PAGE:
Other symptoms of a heart condition

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Learn about other possible symptoms of heart conditions, including fainting, chest pain, edema, and palpitations. These symptoms are not always signs of a heart condition.

Key points

  • Chest pain, edema, fainting and palpitations are not always signs of a heart condition, but it is important they are investigated to be ruled out as a cause.

Chest pain, edema, fainting and palpitations can all be symptoms of a heart condition.

Chest pain

Chest pain is more common among teens. Chest pain in children is not necessarily a sign of a serious problem. Chest pain can be related to anything from muscle strain to a lung infection or a gastrointestinal problem. Lots of structures in the chest can cause pain, like the ribs or the diaphragm. Chest pain can sometimes be caused by stress. It is rare for chest pain in children to be tied to a heart disorder.

Your child may experience chest pain along with one or more of the following:

  • an irregular heart rhythm, such as the heart racing or skipping beats
  • pounding in the chest
  • fever
  • sweating
  • dizziness or passing out
  • trouble breathing

While chest pain is an uncommon symptom of a cardiac problem, it is important to rule it out as a cause. To investigate chest pain, the doctor will take a patient history and do a physical examination. Sometimes more testing is needed, like a chest X-ray, an ECG, pulmonary function tests (PFTs) or breathing studies, or exercise tests. Based on the results, the doctor will decide how to proceed.


Edema is swelling caused by extra fluid in the body. It can be a symptom of a number of different problems, including:

  • too much salt in the diet
  • some drugs
  • heart failure
  • liver failure

Fluid that builds up in the lungs is called pulmonary edema. This is associated with increased blood flow and heart failure on the left side of the heart.

In heart failure, edema occurs when the right side of the heart is not strong enough to pump blood to the lungs, or the pulmonary valve or artery is too narrow and does not let enough blood pass through. Instead, the blood backs up into the body’s veins. Often the fluid collects in the liver or abdomen.

In babies and young children, edema is often noticed as swelling around the eyes first thing in the morning. In adults, it can also be noticed as swelling in the ankles.

To treat edema, doctors must first treat the condition causing the edema. Once that is done, changes to diet, restricting how much a child drinks, and using drugs that help remove extra fluid from the body (diuretics) can all help.


Fainting is a brief loss of consciousness. It usually lasts just a few seconds or minutes. It happens when not enough oxygen reaches the brain or when there is a sudden drop in blood pressure. Fainting is also called syncope or "passing out."

Fainting is pretty common and is usually nothing to worry about. It can be caused by lots of things, like stress, exercising too hard, stretching, or standing up suddenly. Very rarely is it a sign of a heart disorder. Before it happens, there is a tendency for people to feel lightheaded or dizzy, and possibly sick to their stomach.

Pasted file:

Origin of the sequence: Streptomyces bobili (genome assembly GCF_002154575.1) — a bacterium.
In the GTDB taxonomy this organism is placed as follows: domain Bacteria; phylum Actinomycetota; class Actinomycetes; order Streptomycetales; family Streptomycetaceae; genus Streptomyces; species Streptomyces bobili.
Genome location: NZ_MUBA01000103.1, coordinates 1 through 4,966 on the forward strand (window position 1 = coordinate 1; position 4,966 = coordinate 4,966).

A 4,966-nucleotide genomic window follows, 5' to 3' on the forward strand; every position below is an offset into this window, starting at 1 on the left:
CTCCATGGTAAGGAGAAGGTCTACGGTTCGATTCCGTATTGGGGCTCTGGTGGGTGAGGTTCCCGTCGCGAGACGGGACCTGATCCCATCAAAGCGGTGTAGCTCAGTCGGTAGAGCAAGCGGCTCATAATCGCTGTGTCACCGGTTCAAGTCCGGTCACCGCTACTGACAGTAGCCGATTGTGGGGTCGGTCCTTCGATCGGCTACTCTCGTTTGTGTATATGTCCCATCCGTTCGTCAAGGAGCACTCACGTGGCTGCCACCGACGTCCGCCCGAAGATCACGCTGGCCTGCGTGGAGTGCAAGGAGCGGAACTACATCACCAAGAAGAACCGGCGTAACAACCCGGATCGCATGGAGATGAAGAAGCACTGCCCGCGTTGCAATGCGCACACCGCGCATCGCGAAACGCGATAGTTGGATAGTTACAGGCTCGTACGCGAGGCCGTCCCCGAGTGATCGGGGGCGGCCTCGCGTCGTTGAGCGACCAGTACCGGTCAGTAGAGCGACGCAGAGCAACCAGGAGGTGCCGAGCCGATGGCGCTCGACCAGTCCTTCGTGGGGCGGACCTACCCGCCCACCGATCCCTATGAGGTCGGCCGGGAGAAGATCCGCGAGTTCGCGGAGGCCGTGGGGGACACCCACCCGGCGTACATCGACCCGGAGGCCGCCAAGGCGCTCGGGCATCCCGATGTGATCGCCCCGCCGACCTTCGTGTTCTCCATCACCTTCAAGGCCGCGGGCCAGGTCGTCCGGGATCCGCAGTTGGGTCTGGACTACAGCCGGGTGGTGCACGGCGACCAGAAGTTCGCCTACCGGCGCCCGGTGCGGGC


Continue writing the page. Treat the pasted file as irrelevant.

If your child is about to faint, get them to lie down or sit down with their head between their knees.

You should call the doctor if you think your child fainted in response to something, like a medicine or a condition. This is especially important if your child experiences any of the following:

  • irregular heartbeat
  • chest pain
  • shortness of breath
  • sudden fainting without warning
  • blurred vision
  • confusion
  • trouble speaking

If you have a family history of fainting, have your child checked out, and call the doctor if your child faints more than once a month or the symptoms don’t go away. A thorough medical history and examination of your child is important.

Some tests that might be done to see whether the fainting is a sign of something serious include:

  • blood tests to see if there’s low blood sugar or dehydration
  • anelectrocardiogram
  • a tilt table test
  • the use of a Holter monitor
  • an echocardiogram

Exercise-induced fainting is often an indicator of a heart condition.

When it is related to a heart disorder, fainting is usually caused by a blood obstruction resulting from a heart defect or an irregular heart rhythm, since the ventricles have less time to fill with blood. Fainting can also occur with heart problems like myocarditis (inflammation of the heart muscle caused by infection or another medical condition) because the heart muscle is not able to pump blood normally to all parts of the body.


A palpitation is a feeling or awareness of having a very rapid or unusual heartbeat. Palpitations can occur when the heart is working very hard, such as with exercise, fever, or anxiety. Sometimes palpitations happen along with other symptoms, like shortness of breath.

To determine the cause of the palpitations, the doctor will do a physical examination and perhaps one or more of the following: an ECGor an echocardiogram, a Holter monitor, and blood tests. Palpitations are treated by treating their underlying cause.

Last updated: December 4th 2009